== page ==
3. The next idea conveyed in the expression, that eternal life is in his Son Jesus Christ is, that it is in him secured to believers. A very singularly gifted divine expresses the idea very forcibly.
• John v. 21. † Joha xvii. 2, 3. John xi. 23-27.
Christ is not only the proprietor of life, not only the dispenser, but the guardian. Another form of expression for this idea is, that eternal life, or happiness which is given to those who believe, is given in Christ as a security that they shall get it. If it were not so, even a true believer would have no security. Eternal life was given to Adam in paradise, but it was given to him in such a way, that he himself was the guardian of it; it was entrusted to his keeping. Being thus entrusted to his keeping, he lost it himself through the devices of the great adversary. And if eternal life was given to believers precisely in the same way in which it was given to Adam, such is the fallen condition of man, there is no security that he could preserve it for an hour. He would be robbed of it more speedily than Adam was. But the eternal life which is given to believers, is declared to be in his Son Jesus Christ; therefore the Lord Jesus Christ is the guardian of that life which is imparted to believers; and while they sustain the relation of believers in him, it is safe. Observe, I say-lest I should be supposed as advocating a doctrine, which, whether I entertain or not, viz: the perseverance of the saints, is not the subject of the present remarks— observe, I say, while they sustain the character of believers, it is one of the sources of a most blessed consolation, that the security of his soul is not entrusted to the faithlessness of his own arm. There are very remarkably strong expressions of Scripture to this effect. Thus, in the epistle to the Colossians, "If ye then be risen with Christ, seek those things which are above, where Christ sitteth on the right hand of God. Set your affections on things above, and not on things on the earth. For ye are dead,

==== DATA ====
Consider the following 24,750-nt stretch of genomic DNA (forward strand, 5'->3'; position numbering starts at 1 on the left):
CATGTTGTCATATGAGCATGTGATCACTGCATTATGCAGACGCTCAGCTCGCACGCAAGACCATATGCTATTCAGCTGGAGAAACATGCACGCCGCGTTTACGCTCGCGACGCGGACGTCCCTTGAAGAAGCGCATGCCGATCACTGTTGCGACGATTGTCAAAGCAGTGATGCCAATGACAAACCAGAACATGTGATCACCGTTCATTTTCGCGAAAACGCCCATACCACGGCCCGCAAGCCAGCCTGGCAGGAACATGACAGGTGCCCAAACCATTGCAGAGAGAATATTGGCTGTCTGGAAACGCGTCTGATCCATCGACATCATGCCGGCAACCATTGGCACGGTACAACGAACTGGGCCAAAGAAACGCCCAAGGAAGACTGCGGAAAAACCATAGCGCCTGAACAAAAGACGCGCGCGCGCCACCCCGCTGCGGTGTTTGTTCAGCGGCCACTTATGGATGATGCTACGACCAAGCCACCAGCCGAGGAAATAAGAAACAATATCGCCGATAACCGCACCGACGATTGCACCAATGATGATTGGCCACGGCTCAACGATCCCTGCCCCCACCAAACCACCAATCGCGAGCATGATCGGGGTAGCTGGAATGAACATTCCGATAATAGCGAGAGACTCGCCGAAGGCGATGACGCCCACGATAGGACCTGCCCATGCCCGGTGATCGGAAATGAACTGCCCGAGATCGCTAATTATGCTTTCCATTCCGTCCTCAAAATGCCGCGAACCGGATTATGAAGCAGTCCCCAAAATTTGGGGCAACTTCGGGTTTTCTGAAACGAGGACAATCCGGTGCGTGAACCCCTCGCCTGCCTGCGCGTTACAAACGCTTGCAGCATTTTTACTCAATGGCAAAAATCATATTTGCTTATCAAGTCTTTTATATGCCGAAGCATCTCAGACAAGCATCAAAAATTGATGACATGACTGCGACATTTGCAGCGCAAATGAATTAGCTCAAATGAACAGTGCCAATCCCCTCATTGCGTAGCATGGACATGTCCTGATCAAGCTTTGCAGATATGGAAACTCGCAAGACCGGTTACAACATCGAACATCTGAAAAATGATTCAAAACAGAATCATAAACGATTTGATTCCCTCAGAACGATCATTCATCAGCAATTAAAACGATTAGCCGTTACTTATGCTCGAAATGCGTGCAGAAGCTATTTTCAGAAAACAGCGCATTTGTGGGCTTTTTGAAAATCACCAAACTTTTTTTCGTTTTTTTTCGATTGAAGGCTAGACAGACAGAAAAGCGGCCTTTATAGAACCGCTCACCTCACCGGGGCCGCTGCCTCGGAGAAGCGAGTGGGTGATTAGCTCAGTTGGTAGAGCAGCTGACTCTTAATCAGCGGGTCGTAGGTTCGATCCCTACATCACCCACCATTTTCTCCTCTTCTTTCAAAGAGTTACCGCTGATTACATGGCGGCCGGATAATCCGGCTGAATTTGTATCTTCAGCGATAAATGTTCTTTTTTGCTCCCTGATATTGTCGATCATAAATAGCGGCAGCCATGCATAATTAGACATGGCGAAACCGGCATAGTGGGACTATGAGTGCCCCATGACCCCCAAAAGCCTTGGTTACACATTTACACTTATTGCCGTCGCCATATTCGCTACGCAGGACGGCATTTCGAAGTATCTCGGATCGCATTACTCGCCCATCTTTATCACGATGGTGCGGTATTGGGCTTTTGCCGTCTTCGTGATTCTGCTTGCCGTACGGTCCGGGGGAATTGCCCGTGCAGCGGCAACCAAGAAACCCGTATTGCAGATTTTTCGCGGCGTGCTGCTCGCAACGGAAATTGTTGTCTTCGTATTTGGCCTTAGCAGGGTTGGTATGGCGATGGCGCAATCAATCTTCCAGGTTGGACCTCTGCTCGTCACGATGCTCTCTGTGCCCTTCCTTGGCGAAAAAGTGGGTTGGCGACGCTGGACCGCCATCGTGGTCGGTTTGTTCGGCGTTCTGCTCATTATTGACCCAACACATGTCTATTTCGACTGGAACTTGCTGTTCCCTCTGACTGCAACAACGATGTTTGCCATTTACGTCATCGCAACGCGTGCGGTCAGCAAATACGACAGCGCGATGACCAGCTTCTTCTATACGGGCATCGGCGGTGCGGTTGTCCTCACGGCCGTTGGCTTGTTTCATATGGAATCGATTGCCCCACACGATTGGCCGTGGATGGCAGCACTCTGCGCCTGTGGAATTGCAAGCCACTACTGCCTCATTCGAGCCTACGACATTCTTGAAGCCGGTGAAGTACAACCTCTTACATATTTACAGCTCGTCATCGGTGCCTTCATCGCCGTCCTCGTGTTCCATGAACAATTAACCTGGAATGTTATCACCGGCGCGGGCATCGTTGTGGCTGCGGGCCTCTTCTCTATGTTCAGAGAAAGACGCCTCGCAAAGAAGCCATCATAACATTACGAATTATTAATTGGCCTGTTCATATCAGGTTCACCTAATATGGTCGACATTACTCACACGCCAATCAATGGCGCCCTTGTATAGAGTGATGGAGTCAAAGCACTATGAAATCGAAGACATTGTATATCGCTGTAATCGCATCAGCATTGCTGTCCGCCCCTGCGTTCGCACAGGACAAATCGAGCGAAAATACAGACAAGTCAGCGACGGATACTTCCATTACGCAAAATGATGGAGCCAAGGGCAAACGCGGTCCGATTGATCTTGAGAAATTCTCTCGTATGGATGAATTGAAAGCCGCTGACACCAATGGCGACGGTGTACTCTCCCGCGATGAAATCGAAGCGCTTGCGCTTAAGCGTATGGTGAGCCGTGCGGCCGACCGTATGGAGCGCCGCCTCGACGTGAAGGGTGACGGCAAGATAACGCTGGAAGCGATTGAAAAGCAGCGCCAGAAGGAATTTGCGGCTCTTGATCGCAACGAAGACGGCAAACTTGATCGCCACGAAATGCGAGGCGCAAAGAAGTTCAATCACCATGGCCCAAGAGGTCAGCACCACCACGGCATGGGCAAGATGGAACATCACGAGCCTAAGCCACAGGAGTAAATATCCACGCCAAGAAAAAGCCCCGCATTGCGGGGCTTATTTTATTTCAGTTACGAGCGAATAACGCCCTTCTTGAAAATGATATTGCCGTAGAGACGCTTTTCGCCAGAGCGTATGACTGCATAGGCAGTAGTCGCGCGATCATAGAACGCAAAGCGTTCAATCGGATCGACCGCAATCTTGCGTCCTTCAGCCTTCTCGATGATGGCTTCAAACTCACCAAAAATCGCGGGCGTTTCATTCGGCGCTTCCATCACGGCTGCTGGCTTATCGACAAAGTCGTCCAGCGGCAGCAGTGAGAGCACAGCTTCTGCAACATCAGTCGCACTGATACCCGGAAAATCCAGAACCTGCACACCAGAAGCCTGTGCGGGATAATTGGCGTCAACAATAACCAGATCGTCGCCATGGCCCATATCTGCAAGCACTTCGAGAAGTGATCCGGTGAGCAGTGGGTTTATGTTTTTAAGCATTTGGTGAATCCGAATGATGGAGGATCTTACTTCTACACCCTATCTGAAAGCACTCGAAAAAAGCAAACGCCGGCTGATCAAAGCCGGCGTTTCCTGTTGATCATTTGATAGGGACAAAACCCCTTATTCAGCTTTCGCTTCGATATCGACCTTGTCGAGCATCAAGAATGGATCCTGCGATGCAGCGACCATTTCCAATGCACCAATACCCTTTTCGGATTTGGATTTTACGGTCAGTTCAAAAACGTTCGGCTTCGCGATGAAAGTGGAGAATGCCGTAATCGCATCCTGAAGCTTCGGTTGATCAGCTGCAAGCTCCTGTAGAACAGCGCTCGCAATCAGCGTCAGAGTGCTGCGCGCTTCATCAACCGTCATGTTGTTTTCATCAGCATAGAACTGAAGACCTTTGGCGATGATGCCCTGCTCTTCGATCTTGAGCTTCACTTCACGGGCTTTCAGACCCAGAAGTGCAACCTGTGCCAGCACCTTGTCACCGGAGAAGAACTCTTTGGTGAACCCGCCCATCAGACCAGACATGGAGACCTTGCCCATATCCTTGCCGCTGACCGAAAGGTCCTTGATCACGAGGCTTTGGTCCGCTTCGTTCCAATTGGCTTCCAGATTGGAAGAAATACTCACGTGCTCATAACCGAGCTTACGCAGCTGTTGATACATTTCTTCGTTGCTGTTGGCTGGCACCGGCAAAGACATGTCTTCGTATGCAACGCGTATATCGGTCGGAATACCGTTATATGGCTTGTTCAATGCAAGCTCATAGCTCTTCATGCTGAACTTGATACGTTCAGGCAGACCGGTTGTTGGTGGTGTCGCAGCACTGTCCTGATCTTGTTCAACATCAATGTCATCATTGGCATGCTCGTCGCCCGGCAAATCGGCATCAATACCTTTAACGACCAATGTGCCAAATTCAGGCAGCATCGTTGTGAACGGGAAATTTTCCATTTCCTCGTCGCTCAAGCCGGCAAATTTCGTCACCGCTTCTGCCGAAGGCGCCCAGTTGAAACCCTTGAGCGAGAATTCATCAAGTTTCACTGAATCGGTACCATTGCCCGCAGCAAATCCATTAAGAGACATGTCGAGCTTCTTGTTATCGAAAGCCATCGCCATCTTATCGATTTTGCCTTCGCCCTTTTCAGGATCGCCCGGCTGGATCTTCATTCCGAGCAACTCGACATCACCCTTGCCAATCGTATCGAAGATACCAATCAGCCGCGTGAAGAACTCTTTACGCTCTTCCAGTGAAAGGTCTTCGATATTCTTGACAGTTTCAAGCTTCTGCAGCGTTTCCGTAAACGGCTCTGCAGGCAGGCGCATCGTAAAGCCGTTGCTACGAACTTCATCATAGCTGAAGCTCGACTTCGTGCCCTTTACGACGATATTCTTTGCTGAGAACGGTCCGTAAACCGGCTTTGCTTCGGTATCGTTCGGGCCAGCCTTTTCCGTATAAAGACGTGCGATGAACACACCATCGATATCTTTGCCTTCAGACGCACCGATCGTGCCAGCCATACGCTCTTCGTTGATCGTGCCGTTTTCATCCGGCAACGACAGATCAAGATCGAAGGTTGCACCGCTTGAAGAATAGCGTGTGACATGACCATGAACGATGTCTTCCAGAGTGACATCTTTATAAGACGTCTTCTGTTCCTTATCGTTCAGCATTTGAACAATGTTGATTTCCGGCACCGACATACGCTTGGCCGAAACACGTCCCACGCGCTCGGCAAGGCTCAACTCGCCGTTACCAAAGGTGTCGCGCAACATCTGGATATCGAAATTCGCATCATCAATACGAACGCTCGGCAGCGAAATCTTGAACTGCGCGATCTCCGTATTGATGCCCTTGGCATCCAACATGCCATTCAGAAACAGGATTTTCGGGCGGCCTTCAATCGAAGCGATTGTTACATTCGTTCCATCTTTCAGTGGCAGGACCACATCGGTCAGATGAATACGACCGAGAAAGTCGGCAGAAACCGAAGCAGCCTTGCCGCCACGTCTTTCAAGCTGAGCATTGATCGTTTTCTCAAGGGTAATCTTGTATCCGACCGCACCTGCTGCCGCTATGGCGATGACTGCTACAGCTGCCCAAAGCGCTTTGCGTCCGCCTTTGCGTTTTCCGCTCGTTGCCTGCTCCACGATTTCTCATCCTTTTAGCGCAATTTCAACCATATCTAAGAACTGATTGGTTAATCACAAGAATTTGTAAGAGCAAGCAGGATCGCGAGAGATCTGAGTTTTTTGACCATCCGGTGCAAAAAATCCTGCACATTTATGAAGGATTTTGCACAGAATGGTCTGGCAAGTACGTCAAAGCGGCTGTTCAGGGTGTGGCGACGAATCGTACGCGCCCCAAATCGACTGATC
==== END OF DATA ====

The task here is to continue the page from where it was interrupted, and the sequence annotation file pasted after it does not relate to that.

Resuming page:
and your life is hid with Christ in God. When Christ, who is our life, shall appear, then shall ye also appear with him in glory."* Here the remarkable strength of the expression is-your life is hid, that is, safely lodged with God; and in the same passage he is called our life, precisely in the same manner in which, by the prophet Jeremiah, he is called our righteousness. Taking the same view of the subject, St. Paul encourages Timothy in the faithful discharge of his duty-"For the which cause I also suffer these things: nevertheless I am not ashamed; for I know whom I have believed, and am persuaded that he is able to keep that which I have committed unto him against that day." To no other being could the security of the believer be entrusted; in no other hands could it be safe. Here alone it is secure. Believe on the Lord Jesus Christ with a living faith; trust in him; repose on him; live upon him; and the eternal life which is promised to those who believe, is placed on a foundation which cannot be shaken. While you cling to him, not all the power of the earth, not all the malice of the devil, can rob you of the gift. That Christ then, is the possessor, is the sole dispenser, and is the guardian of the eternal life or happiness of his believing people, is the distinct and the infinitely important language of the text-"And this is the record, that God hath given us eternal life; and this life is in his Son. He that hath the Son hath life; and he that hath not the Son of God hath not life."
The other divisions of this discourse will be re